In the aftermath of one of the most explosive terminations of my career (things were thrown…), I made a point to make my rounds through the office to ensure employees were doing okay. Largely I was avoided like the plague, but one employee went out of his way to say something I’ll never forget:
“Hey, she’s human too. She’s just like the rest of us.”
Despite it being right at the top of the job description, as Human Resources professionals we sometimes forget to allow ourselves to actually be human. We hold ourselves to a higher standard since we need to set an example for our employees, often internalizing our emotions in the process. When we do this, we become vulnerable to succumbing to burnout and developing a plethora of health problems. This doesn’t have to be the case, and here are a few ways to balance work and your emotions:
Let it Out: Pent up emotions aren’t doing you any good. In fact, bottling up your emotions over time can lead to health complications such as depression, chronic headaches, and heart disease. Since screaming into the void at your desk probably isn’t the most reasonable solution, finding a method of release will benefit you in the long run. Try taking up kickboxing, rocking out to a rage playlist, or use an alternative to the classic stress ball to let it all out during or after a stressful day.
Take a Break: I know it may sound counter-intuitive to think about taking vacation when all hell breaks loose, but according to a 2017 Project Time Off study, those Americans who use their whole vacation allotment throughout the year report having higher job satisfaction and receive more frequent raises and promotions than their vacation-hoarding counterparts. Even if you can’t afford to jet off on vacation, use your time to disconnect and relax: spend time with your loved ones, tackle a personal project you’ve been putting off, or take a stay-cation and explore your own city.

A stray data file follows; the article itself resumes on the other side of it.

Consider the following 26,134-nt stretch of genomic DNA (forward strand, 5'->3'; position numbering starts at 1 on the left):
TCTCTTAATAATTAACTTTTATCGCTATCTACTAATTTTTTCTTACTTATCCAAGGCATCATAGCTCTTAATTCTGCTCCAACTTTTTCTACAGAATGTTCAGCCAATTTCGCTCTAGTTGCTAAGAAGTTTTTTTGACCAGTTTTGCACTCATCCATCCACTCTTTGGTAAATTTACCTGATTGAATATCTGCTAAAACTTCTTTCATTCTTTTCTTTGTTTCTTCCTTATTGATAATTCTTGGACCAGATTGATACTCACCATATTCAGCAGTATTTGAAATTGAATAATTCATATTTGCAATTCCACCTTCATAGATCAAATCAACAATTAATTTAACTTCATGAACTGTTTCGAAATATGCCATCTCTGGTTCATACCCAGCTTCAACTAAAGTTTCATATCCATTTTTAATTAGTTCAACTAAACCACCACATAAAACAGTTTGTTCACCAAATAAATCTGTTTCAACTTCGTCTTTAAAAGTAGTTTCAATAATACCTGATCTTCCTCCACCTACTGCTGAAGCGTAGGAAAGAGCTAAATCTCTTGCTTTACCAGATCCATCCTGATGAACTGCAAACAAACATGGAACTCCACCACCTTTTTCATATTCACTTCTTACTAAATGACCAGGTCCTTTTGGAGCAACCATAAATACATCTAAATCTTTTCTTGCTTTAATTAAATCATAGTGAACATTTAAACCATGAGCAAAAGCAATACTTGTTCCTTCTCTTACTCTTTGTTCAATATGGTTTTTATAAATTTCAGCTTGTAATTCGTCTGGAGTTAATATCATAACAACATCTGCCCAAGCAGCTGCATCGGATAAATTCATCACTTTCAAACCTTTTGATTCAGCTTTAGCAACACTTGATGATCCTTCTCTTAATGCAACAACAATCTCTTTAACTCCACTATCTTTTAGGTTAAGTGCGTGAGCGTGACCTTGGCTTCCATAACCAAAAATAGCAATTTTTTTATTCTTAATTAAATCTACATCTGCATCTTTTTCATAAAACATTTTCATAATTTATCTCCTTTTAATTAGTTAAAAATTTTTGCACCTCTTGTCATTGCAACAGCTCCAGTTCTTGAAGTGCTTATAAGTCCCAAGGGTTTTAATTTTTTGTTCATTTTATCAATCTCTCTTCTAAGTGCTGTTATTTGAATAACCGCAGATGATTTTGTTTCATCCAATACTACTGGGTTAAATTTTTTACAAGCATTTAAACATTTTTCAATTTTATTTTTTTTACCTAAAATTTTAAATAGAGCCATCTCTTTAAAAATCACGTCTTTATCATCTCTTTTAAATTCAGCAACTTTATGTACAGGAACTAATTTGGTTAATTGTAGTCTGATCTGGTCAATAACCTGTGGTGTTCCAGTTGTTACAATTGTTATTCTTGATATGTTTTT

Step Back: While passive-aggressive e-mails, phones ringing off the hook, and frantic in-person interruptions may have you running for the hills, obviously you can’t pack up and go every time you’re faced with a frustrating situation at work. If you find yourself about to burst, take a few minutes to compose yourself: take a walk, hydrate yourself, and take a deep breath to prevent issuing a harried response you may later regret.
Find Your People: We know that HR can be lonely, and due to the confidential nature of our work we can’t exactly vent to our coworkers at the lunch table. Having a support system with similar experiences and interests to share with outside of work reduces the risk of internalizing and dwelling on these situations on your own. So hit up a friend, grab a beer, and talk things out—for your health.
These are just a few ways to restore the sanity in your work life. What are your go-to hacks for keeping things together at work? Share in the comments below!